Evaluation of Laparoscopic Management of Inguinal Hernia Without Peritoneal Sac

P C Munipalle, T Garud, Y K S Viswanath

South Tees Hospitals NHS Foundation Trust

Introduction
It has been noticed with the advent of laparoscopic repair of inguinal hernia that there is a category of patients experiencing groin pain and or lump due to protrusion of extraperitoneal fat into the inguinal canal in the absence of demonstrable peritoneal sac. We present a series of such cases in patients undergoing Laparoscopic Trans Abdominal Pre- Peritoneal (TAPP) repair and discuss their symptoms, management and follow up.

Methods
A total of 92 TAPP laparoscopic repairs were carried out in 65 patients in a single unit over the period of 4 years. They were studied prospectively to evaluate those cases with significant groin lump related symptoms and no demonstrable peritoneal sac. In those patients with groin symptoms suggestive of a hernia but no clear physical findings, ultrasound or MRI where appropriate has been performed. These patients have been followed up in terms of improvement in symptoms and recurrence of hernia.

Results
Among 92 consecutive laparoscopically repaired inguinal hernias, 11 hernias in 10 patients were found not to have demonstrable peritoneal sac. Two hernias had lump with expansile cough impulse, two had groin pain and the remaining 7 had both expansile lump and groin pain. All these patients were treated by excision of the ‘lipoma’ and placement of a mesh preperitoneally. Patients’ symptoms improved significantly in all the patients till to date. None of them had a recurrence over a median follow up period of 4 years.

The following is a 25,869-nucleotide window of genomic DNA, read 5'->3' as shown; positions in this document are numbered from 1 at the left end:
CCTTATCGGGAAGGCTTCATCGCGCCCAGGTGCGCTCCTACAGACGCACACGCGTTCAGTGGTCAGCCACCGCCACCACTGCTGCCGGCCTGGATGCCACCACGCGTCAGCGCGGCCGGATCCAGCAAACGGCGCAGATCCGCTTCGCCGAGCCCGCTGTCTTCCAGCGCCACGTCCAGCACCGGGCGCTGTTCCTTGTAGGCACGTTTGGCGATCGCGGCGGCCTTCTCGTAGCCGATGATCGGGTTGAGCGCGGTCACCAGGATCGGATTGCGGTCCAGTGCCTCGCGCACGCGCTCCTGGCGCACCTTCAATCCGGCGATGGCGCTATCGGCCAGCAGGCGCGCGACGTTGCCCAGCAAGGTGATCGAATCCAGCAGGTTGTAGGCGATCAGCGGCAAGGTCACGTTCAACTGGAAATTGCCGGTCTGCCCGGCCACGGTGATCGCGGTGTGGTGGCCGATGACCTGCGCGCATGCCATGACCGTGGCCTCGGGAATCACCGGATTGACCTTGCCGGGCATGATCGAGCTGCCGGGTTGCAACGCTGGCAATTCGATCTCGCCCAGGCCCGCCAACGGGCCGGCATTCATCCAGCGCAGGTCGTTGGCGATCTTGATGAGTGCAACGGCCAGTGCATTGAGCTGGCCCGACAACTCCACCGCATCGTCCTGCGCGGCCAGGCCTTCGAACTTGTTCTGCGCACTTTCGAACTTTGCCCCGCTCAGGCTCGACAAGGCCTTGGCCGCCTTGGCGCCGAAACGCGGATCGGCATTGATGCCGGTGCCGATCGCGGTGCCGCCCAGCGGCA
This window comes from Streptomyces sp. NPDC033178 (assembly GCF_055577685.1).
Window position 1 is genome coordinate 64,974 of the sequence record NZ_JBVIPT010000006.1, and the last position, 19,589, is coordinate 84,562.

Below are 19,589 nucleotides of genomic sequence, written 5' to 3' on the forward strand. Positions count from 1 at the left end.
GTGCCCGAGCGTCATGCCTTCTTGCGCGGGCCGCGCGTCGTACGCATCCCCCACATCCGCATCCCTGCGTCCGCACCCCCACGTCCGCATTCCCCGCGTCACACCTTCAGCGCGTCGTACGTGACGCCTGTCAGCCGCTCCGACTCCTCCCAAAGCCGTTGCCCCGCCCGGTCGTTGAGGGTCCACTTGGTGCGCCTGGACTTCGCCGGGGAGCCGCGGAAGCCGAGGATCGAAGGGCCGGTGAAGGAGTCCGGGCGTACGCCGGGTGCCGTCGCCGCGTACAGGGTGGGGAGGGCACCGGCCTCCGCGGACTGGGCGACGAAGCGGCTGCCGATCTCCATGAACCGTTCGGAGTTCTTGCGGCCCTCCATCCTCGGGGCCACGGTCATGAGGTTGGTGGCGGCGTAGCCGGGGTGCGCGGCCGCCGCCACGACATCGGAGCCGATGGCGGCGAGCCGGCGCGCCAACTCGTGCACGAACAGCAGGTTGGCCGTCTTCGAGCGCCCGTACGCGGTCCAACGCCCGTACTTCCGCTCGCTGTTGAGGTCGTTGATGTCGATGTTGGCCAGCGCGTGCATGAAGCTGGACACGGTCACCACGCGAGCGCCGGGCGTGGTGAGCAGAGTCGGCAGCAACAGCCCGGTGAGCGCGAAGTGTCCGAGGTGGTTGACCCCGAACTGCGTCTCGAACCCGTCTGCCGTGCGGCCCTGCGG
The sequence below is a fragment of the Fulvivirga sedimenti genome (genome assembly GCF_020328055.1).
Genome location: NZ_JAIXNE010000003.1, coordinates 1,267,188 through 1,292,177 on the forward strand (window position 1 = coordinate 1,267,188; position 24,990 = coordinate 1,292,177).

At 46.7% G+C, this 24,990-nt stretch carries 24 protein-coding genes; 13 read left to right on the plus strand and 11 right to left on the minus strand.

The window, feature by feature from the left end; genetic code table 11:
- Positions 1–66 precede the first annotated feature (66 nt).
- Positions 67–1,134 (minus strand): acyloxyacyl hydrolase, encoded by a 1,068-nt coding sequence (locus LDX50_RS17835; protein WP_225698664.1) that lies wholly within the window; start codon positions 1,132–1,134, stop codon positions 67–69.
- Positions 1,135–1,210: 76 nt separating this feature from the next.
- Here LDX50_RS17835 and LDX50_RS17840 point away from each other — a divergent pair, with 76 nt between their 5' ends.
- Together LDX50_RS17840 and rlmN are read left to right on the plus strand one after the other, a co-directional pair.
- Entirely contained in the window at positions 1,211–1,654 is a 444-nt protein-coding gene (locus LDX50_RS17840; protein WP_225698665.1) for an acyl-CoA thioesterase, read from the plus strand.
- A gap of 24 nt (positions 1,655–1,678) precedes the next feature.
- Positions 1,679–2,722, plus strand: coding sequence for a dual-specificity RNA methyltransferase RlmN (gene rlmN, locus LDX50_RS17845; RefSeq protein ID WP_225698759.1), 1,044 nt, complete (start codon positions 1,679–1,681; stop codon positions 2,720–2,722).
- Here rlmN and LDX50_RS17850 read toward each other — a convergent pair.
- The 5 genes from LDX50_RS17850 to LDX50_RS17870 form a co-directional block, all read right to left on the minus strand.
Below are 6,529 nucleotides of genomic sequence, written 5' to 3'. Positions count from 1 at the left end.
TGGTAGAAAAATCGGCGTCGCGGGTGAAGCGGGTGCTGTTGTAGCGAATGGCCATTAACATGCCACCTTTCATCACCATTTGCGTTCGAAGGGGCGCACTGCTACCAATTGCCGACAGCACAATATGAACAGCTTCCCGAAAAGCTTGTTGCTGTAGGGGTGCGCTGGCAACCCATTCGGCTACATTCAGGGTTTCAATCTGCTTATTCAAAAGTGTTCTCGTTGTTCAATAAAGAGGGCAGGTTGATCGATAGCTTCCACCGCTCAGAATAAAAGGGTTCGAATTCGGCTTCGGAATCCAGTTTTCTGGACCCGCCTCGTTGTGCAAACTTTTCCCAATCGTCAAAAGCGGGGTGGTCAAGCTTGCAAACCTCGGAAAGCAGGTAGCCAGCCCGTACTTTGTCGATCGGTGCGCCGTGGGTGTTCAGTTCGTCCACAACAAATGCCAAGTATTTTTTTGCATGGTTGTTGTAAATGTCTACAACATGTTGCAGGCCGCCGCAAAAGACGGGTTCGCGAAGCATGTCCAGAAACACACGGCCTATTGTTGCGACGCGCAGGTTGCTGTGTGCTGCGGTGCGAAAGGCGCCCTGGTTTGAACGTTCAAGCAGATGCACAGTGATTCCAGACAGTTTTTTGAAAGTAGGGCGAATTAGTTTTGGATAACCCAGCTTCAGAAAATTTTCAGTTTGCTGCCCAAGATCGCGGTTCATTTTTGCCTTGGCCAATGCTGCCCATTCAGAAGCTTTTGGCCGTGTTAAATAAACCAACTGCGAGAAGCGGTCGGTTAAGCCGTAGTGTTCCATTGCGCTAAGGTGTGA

Conclusions
A proportion of patients presenting with groin pain/ with or without expansile groin lump will have an extra peritoneal fat herniation with no demonstrable peritoneal sac. The symptoms could be explained by the protrusion of extra peritoneal fat (‘lipoma’) in to the inguinal canal causing ‘Inguinal compartment syndrome’. Clinical awareness and targeted treatment will help in resolution of symptoms.


Session: Podium Presentation

Program Number: S021

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